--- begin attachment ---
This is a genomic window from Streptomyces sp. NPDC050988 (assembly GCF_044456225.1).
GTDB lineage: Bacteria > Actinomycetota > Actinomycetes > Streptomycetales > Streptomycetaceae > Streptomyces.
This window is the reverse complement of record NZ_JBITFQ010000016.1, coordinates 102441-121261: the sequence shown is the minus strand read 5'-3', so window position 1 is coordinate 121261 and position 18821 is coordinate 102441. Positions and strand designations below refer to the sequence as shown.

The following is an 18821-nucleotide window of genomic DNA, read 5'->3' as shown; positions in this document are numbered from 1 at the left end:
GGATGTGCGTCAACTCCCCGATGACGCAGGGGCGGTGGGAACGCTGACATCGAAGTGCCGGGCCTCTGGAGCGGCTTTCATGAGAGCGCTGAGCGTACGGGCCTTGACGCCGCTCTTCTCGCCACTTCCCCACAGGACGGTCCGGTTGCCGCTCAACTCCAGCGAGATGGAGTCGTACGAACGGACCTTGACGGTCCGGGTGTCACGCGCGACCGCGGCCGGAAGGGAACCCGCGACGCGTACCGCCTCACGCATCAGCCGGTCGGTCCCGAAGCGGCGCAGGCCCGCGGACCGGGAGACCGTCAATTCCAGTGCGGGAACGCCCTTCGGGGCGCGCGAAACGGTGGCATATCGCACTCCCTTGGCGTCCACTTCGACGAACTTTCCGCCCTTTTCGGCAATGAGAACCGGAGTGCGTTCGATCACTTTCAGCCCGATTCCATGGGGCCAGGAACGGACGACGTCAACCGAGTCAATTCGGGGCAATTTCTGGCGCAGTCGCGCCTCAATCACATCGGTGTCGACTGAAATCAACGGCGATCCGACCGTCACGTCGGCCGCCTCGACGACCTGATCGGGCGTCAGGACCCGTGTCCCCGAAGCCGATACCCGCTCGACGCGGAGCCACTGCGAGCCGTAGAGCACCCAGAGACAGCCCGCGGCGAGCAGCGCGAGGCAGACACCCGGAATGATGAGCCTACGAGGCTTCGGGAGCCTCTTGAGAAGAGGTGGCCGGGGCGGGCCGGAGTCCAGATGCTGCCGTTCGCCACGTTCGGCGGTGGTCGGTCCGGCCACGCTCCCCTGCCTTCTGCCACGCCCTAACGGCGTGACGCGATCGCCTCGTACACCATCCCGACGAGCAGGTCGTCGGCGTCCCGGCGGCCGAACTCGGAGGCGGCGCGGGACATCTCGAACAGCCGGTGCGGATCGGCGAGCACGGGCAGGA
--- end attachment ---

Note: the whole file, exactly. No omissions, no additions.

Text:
This is a genomic window from Streptomyces sp. NPDC050988 (assembly GCF_044456225.1).
GTDB lineage: Bacteria > Actinomycetota > Actinomycetes > Streptomycetales > Streptomycetaceae > Streptomyces.
This window is the reverse complement of record NZ_JBITFQ010000016.1, coordinates 102441-121261: the sequence shown is the minus strand read 5'-3', so window position 1 is coordinate 121261 and position 18821 is coordinate 102441. Positions and strand designations below refer to the sequence as shown.

The following is an 18821-nucleotide window of genomic DNA, read 5'->3' as shown; positions in this document are numbered from 1 at the left end:
GGATGTGCGTCAACTCCCCGATGACGCAGGGGCGGTGGGAACGCTGACATCGAAGTGCCGGGCCTCTGGAGCGGCTTTCATGAGAGCGCTGAGCGTACGGGCCTTGACGCCGCTCTTCTCGCCACTTCCCCACAGGACGGTCCGGTTGCCGCTCAACTCCAGCGAGATGGAGTCGTACGAACGGACCTTGACGGTCCGGGTGTCACGCGCGACCGCGGCCGGAAGGGAACCCGCGACGCGTACCGCCTCACGCATCAGCCGGTCGGTCCCGAAGCGGCGCAGGCCCGCGGACCGGGAGACCGTCAATTCCAGTGCGGGAACGCCCTTCGGGGCGCGCGAAACGGTGGCATATCGCACTCCCTTGGCGTCCACTTCGACGAACTTTCCGCCCTTTTCGGCAATGAGAACCGGAGTGCGTTCGATCACTTTCAGCCCGATTCCATGGGGCCAGGAACGGACGACGTCAACCGAGTCAATTCGGGGCAATTTCTGGCGCAGTCGCGCCTCAATCACATCGGTGTCGACTGAAATCAACGGCGATCCGACCGTCACGTCGGCCGCCTCGACGACCTGATCGGGCGTCAGGACCCGTGTCCCCGAAGCCGATACCCGCTCGACGCGGAGCCACTGCGAGCCGTAGAGCACCCAGAGACAGCCCGCGGCGAGCAGCGCGAGGCAGACACCCGGAATGATGAGCCTACGAGGCTTCGGGAGCCTCTTGAGAAGAGGTGGCCGGGGCGGGCCGGAGTCCAGATGCTGCCGTTCGCCACGTTCGGCGGTGGTCGGTCCGGCCACGCTCCCCTGCCTTCTGCCACGCCCTAACGGCGTGACGCGATCGCCTCGTACACCATCCCGACGAGCAGGTCGTCGGCGTCCCGGCGGCCGAACTCGGAGGCGGCGCGGGACATCTCGAACAGCCGGTGCGGATCGGCGAGCACGGGCAGGA